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World Dementia Envoy opens Exeter health innovation hub

 

An award-winning centre which is cementing Exeter’s global reputation for health innovation has been officially opened by the World Dementia Envoy, Dennis Gillings, CBE, PhD.

 

The £27.5 million Research, Innovation, Learning and Development (RILD) building, on Exeter’s Barrack Road, embodies a pioneering partnership between the University of Exeter Medical School and the Royal Devon & Exeter NHS Foundation Trust (RD&E). It was officially launched on Monday (June 2), when nearly 200 VIP guests gathered at the centre of excellence for education and research. The new development will promote a multi-professional approach to training and education, and will streamline the process from discovery to patient care.

 

The building is innovative in every way – already, it has won a Michelmores and Western Morning News property award, in the category of project worth over £5 million. Guests at the launch included Dr Jeremy Farrar, Director of The Wellcome Trust, and Sir David Weatherall, Trustee of the Wolfson Foundation, who jointly unveiled a plaque acknowledging the generous donation the two organisations made towards the award-winning £27.5 million building.

 

Dr Gillings, founder and Executive Chairman of Quintiles, the world's leading provider of biopharmaceutical services, is a University of Exeter alumnus who was named as World Dementia Envoy by David Cameron earlier this year. Dr Gillings said: “I’m delighted to launch this world-class centre, which has one ultimate goal in mind – to improve patient care. This partnership between the University and the RD&E encourages dialogue between academics and health professionals, to ensure research is addressing important clinical questions which are relevant to the needs of the NHS. This fresh approach is exactly the kind of innovation we need to tackle some of the greatest global health problems of our time, including dementia, diabetes and obesity.”

 

Professor Steve Smith, Vice-Chancellor of the University of Exeter, spoke at the event, and said: “We’re thrilled to welcome so many of our supporters to open this flagship building, which puts Exeter on the map as a centre of excellence for clinical research and patient care. The project will help attract more high-end jobs to the city, and will also improve healthcare, in the South West and across the world.”

 

Angela Pedder, Chief Executive of the RD&E, said: “The official opening of RILD is a very proud moment for the RD&E and our University partners. This superb new facility will help us to drive forward improvements to the care we give our patients and offer first-class training and educational opportunities for all of our staff.” The launch comes as the quality of health-related science education at the University of Exeter is confirmed among the best in the country by the Guardian University Guide, with three related subjects ranked in the top ten. Medical Imaging was rated the best course of its kind in the country, while Biosciences, which includes the BSc in Medical Sciences, ranked 7th and Medicine 8th.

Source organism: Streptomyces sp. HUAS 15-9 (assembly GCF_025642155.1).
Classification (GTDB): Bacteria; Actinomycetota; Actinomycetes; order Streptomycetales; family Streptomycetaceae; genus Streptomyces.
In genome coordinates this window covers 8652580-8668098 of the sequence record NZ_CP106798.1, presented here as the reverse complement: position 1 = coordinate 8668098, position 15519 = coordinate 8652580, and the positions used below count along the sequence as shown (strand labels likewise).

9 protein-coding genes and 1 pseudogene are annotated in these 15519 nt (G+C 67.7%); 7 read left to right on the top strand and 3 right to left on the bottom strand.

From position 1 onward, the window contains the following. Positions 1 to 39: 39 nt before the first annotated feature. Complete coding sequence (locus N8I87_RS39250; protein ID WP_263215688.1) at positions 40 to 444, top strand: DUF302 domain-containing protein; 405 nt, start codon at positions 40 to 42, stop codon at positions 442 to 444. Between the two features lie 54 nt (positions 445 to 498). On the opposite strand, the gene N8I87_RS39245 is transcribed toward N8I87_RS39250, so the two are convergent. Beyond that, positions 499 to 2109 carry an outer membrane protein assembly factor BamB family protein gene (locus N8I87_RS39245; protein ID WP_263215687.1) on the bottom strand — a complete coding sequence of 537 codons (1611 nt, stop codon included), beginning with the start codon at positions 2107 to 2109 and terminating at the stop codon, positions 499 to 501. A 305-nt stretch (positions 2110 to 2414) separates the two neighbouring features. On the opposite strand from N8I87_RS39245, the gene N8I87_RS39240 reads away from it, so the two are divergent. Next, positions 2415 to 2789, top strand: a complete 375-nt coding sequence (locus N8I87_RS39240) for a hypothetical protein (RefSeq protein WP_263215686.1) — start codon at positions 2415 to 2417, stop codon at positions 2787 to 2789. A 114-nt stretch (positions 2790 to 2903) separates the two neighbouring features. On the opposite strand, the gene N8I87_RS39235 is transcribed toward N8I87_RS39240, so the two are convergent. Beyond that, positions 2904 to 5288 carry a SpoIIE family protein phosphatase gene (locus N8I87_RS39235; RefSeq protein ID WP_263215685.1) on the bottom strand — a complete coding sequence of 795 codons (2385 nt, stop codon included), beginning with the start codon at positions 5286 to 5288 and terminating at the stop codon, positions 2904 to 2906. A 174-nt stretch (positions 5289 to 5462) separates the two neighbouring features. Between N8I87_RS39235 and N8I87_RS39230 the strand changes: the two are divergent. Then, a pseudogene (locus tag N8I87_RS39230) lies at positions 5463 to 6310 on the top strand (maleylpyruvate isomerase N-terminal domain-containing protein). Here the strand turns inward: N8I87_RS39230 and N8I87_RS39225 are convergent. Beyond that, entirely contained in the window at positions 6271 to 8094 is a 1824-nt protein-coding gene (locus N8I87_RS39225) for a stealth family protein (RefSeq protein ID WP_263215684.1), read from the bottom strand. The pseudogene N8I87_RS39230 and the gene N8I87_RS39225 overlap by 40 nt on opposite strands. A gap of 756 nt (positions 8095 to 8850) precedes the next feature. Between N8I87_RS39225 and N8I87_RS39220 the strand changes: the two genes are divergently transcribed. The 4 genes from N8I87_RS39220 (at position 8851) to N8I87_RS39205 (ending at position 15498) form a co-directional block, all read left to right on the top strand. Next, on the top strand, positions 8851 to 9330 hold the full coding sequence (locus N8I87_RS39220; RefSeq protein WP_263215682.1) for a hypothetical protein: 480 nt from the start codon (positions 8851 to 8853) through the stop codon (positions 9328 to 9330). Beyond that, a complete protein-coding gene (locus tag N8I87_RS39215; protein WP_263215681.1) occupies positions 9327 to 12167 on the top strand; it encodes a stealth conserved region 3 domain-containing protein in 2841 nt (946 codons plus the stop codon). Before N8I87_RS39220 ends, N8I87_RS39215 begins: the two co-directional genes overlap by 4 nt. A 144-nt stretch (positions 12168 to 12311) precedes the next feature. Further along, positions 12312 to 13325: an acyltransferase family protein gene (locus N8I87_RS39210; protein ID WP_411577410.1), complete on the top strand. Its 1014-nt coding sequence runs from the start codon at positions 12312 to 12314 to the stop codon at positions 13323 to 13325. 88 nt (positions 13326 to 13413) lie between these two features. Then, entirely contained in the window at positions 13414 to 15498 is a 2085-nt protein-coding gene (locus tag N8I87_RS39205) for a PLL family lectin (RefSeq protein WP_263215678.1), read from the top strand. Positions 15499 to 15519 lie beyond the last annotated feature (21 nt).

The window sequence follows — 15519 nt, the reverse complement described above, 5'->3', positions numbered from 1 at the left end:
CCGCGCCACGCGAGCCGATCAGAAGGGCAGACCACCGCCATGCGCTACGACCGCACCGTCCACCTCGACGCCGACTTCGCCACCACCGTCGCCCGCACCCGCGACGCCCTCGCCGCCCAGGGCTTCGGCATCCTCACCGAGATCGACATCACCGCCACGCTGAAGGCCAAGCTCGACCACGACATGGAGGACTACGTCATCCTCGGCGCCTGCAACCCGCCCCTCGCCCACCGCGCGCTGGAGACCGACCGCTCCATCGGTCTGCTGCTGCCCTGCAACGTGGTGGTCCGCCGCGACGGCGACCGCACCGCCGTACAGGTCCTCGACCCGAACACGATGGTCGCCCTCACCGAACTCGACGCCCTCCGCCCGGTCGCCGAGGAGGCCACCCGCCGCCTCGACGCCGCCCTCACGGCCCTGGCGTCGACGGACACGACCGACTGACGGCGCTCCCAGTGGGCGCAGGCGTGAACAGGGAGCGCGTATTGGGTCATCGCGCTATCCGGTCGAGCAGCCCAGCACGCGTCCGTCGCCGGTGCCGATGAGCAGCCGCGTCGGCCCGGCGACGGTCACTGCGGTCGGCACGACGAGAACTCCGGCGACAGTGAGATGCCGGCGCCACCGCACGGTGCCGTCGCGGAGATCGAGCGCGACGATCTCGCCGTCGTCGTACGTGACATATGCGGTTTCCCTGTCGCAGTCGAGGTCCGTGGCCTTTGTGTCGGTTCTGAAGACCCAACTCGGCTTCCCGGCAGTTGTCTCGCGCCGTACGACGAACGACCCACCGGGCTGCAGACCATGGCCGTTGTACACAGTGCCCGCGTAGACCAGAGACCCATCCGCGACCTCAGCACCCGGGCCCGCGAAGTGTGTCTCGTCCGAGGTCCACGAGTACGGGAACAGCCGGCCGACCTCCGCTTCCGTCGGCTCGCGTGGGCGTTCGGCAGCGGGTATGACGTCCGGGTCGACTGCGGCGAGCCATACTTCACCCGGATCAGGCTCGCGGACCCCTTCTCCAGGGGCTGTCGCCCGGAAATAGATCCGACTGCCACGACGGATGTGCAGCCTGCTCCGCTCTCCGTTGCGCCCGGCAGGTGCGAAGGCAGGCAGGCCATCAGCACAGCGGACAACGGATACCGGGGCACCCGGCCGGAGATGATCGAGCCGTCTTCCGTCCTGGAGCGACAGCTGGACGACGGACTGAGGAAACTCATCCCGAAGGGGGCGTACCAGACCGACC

The new RILD facility is connected to the Medical School’s existing building, on the hospital site on Barrack Road. It encompasses the Postgraduate Education Centre, the Wellcome Wolfson Medical Research Centre and the National Institute for Health Research (NIHR) Exeter Clinical Research Facility. In addition, RILD has a strong focus on multi-professional learning and development. It incorporates modern clinical simulation facilities, where staff can re-enact lifelike scenarios. Its seminar rooms will be used by the Trust’s learning and development team to jointly train and educate a wide range of clinical and non-clinical staff.

 

Anyone can help support medical research by signing up to the Exeter 10,000 Project, called the Exeter 10,000 Project, involves collecting information and samples from 10,000 volunteers. This research register has already recruited more than 6,000 people and is enabling researchers to seek answers on some of the greatest healthcare issues facing society. Volunteers get a free health check, their samples are analysed in laboratories directly opposite the wards, and the anonymised results are analysed by researchers in the building. Find out more at: www.exeter.crf.nihr.ac.uk, or email crf@exeter.ac.uk and call 01392 408181.


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